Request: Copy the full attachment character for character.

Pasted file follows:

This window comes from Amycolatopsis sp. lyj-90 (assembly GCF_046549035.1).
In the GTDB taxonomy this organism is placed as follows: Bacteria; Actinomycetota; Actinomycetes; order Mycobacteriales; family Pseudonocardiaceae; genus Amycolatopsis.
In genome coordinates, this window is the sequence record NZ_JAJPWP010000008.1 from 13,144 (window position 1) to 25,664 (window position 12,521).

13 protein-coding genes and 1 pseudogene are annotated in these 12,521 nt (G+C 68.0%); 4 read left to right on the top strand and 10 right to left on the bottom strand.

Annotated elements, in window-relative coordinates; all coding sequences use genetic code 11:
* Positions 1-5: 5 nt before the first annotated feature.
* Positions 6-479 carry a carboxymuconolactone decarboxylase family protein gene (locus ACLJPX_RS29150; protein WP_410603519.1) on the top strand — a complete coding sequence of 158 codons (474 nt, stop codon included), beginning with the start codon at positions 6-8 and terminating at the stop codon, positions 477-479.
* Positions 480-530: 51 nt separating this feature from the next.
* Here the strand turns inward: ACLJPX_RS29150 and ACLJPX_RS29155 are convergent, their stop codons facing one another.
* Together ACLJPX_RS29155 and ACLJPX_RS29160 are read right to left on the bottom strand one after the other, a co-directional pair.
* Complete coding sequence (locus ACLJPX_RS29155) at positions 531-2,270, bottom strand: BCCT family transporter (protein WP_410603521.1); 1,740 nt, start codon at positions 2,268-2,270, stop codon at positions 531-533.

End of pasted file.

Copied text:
This window comes from Amycolatopsis sp. lyj-90 (assembly GCF_046549035.1).
In the GTDB taxonomy this organism is placed as follows: Bacteria; Actinomycetota; Actinomycetes; order Mycobacteriales; family Pseudonocardiaceae; genus Amycolatopsis.
In genome coordinates, this window is the sequence record NZ_JAJPWP010000008.1 from 13,144 (window position 1) to 25,664 (window position 12,521).

13 protein-coding genes and 1 pseudogene are annotated in these 12,521 nt (G+C 68.0%); 4 read left to right on the top strand and 10 right to left on the bottom strand.

Annotated elements, in window-relative coordinates; all coding sequences use genetic code 11:
* Positions 1-5: 5 nt before the first annotated feature.
* Positions 6-479 carry a carboxymuconolactone decarboxylase family protein gene (locus ACLJPX_RS29150; protein WP_410603519.1) on the top strand — a complete coding sequence of 158 codons (474 nt, stop codon included), beginning with the start codon at positions 6-8 and terminating at the stop codon, positions 477-479.
* Positions 480-530: 51 nt separating this feature from the next.
* Here the strand turns inward: ACLJPX_RS29150 and ACLJPX_RS29155 are convergent, their stop codons facing one another.
* Together ACLJPX_RS29155 and ACLJPX_RS29160 are read right to left on the bottom strand one after the other, a co-directional pair.
* Complete coding sequence (locus ACLJPX_RS29155) at positions 531-2,270, bottom strand: BCCT family transporter (protein WP_410603521.1); 1,740 nt, start codon at positions 2,268-2,270, stop codon at positions 531-533.